Policing in Vanleer is handled by the Sheriff’s Office, and the fire department is a volunteer squad. As for the town government, only the water department has seen any structural change over the course of Powell’s tenure.

When Powell started with the town, the water department had two full-time positions. Now it has five, plus a couple of part-time workers — but that’s not because the town changed. It’s because the agency morphed into a regional water provider serving residents outside the town limits.

Other than those new water agency positions, Powell said, no town jobs have been created in the past 40 years.

Over the years, computers have changed Powell’s work somewhat, but not very much.

“I still keep a written ledger,” he said.

People turn to Powell when they have questions about past actions by the town government — or really anything about Vanleer’s past, for that matter.

“His historical knowledge of the town is invaluable,” Town Attorney Tim Potter said.

 

Comfortable in Vanleer

Powell, 65, has lived in the area his whole life except for a time in his childhood when his family moved to Detroit. Just before Dickson County’s school consolidation, he was part of Charlotte High’s last graduating class in 1972 and went on to earn an accounting degree from Austin Peay State University.

Over the years at Vanleer Town Hall, Powell has seen newcomers to elected office — not a whole lot of them, though.

Schmittou was there when Powell was hired. Weaver has held his post for only about seven years but he was an alderman before that, beginning in the mid-1990s.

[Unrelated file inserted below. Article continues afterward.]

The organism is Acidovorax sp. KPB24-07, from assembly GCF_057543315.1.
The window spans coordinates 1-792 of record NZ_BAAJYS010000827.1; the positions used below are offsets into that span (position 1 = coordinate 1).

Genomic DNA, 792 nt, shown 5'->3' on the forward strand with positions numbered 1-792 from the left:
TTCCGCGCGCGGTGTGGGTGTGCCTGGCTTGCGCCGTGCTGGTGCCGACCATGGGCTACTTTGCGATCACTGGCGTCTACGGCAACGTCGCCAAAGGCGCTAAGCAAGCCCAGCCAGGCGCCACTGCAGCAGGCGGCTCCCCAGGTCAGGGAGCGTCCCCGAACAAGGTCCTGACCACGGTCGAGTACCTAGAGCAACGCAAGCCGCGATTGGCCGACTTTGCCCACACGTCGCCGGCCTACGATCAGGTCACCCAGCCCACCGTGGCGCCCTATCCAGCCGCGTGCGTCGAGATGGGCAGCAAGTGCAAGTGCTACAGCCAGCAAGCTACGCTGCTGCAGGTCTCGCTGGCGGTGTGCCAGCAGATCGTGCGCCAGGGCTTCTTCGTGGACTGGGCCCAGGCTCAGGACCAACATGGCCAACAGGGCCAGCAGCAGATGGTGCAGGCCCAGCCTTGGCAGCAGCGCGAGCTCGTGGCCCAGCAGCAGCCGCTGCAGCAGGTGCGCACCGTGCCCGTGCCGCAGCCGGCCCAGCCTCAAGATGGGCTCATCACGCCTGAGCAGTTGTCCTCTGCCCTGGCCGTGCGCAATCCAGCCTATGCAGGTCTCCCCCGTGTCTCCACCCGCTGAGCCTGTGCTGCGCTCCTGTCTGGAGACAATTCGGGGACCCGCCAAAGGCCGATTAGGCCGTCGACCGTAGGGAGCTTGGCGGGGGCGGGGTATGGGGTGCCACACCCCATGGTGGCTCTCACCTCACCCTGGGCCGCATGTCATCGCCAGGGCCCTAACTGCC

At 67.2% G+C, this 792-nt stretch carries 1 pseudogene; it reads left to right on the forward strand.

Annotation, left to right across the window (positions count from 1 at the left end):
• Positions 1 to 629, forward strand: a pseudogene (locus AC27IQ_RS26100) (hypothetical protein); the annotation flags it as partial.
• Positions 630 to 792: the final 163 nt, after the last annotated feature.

In elections, “Sometimes no one runs against us,” Weaver said.

U.S. Census figures for Vanleer show a population drop from 401 in 1980 to 310 in 2000 — and then an uptick to 415 in a 2018 Census estimate.

Weaver said the town went through some tough times, with businesses closing as people passed away and no one stepping in to fill the void.

“There were times you couldn’t get a tank of gas or buy a loaf of bread,” Weaver said.

More recently things have gotten better, he said. Along with the rebound in population, new businesses have opened, making life more convenient for residents and adding tax revenue for town purchases such as fire department vehicles, he said.

Through it all Powell has been there, taking notes at the monthly meetings and greeting residents at Town Hall on Saturdays.

When he was hired, he didn’t know what the future held.

“I never knew I’d be here for 40 years,” he said.

Seldom has his routine been interrupted.

In 1994 he married his wife, Chris, and they went to London on their honeymoon. Their flight back home left on a Saturday morning, London time.

It’s a long flight. But it’s six hours earlier in Tennessee than in England, and “I was writing checks at Town Hall that afternoon,” Powell said.

Now, that’s consistency. And it’s not stopping anytime soon, because Powell has no plans to retire.

Sure, change happens in Vanleer. But if it ain’t broke, don’t fix it.

Recommended for you